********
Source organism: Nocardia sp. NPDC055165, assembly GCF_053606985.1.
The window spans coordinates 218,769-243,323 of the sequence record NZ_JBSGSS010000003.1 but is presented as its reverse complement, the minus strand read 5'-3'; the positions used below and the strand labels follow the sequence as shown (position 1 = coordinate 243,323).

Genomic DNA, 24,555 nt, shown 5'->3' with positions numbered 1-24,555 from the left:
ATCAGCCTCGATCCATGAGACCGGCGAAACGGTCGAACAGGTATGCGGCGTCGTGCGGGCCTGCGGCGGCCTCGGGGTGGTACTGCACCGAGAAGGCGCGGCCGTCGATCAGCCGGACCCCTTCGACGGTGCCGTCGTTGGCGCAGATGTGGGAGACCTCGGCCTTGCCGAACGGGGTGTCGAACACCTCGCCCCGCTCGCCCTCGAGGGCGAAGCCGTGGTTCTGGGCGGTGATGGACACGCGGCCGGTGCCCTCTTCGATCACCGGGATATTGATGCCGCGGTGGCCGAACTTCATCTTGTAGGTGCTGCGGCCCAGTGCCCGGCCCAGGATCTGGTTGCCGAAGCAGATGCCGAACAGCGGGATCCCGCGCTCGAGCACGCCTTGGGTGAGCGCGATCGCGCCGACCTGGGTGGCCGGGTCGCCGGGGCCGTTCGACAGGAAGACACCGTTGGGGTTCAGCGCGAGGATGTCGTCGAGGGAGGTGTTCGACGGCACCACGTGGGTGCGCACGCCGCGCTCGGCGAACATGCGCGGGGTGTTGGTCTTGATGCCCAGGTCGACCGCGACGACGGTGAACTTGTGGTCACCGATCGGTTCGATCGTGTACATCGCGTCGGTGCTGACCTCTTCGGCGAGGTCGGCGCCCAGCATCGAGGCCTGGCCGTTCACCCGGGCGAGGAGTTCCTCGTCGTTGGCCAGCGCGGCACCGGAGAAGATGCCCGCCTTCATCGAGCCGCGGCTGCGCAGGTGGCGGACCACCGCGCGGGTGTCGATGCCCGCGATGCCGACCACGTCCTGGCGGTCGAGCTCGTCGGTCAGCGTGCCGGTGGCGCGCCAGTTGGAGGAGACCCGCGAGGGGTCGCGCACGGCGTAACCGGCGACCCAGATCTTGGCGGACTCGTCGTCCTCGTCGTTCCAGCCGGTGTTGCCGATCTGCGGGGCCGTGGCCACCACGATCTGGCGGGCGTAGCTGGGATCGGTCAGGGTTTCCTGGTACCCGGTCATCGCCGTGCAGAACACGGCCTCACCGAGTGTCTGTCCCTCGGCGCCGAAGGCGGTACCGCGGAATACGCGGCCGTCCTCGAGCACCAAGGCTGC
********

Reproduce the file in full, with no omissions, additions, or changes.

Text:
Source organism: Nocardia sp. NPDC055165, assembly GCF_053606985.1.
The window spans coordinates 218,769-243,323 of the sequence record NZ_JBSGSS010000003.1 but is presented as its reverse complement, the minus strand read 5'-3'; the positions used below and the strand labels follow the sequence as shown (position 1 = coordinate 243,323).

Genomic DNA, 24,555 nt, shown 5'->3' with positions numbered 1-24,555 from the left:
ATCAGCCTCGATCCATGAGACCGGCGAAACGGTCGAACAGGTATGCGGCGTCGTGCGGGCCTGCGGCGGCCTCGGGGTGGTACTGCACCGAGAAGGCGCGGCCGTCGATCAGCCGGACCCCTTCGACGGTGCCGTCGTTGGCGCAGATGTGGGAGACCTCGGCCTTGCCGAACGGGGTGTCGAACACCTCGCCCCGCTCGCCCTCGAGGGCGAAGCCGTGGTTCTGGGCGGTGATGGACACGCGGCCGGTGCCCTCTTCGATCACCGGGATATTGATGCCGCGGTGGCCGAACTTCATCTTGTAGGTGCTGCGGCCCAGTGCCCGGCCCAGGATCTGGTTGCCGAAGCAGATGCCGAACAGCGGGATCCCGCGCTCGAGCACGCCTTGGGTGAGCGCGATCGCGCCGACCTGGGTGGCCGGGTCGCCGGGGCCGTTCGACAGGAAGACACCGTTGGGGTTCAGCGCGAGGATGTCGTCGAGGGAGGTGTTCGACGGCACCACGTGGGTGCGCACGCCGCGCTCGGCGAACATGCGCGGGGTGTTGGTCTTGATGCCCAGGTCGACCGCGACGACGGTGAACTTGTGGTCACCGATCGGTTCGATCGTGTACATCGCGTCGGTGCTGACCTCTTCGGCGAGGTCGGCGCCCAGCATCGAGGCCTGGCCGTTCACCCGGGCGAGGAGTTCCTCGTCGTTGGCCAGCGCGGCACCGGAGAAGATGCCCGCCTTCATCGAGCCGCGGCTGCGCAGGTGGCGGACCACCGCGCGGGTGTCGATGCCCGCGATGCCGACCACGTCCTGGCGGTCGAGCTCGTCGGTCAGCGTGCCGGTGGCGCGCCAGTTGGAGGAGACCCGCGAGGGGTCGCGCACGGCGTAACCGGCGACCCAGATCTTGGCGGACTCGTCGTCCTCGTCGTTCCAGCCGGTGTTGCCGATCTGCGGGGCCGTGGCCACCACGATCTGGCGGGCGTAGCTGGGATCGGTCAGGGTTTCCTGGTACCCGGTCATCGCCGTGCAGAACACGGCCTCACCGAGTGTCTGTCCCTCGGCGCCGAAGGCGGTACCGCGGAATACGCGGCCGTCCTCGAGCACCAAGGCTGC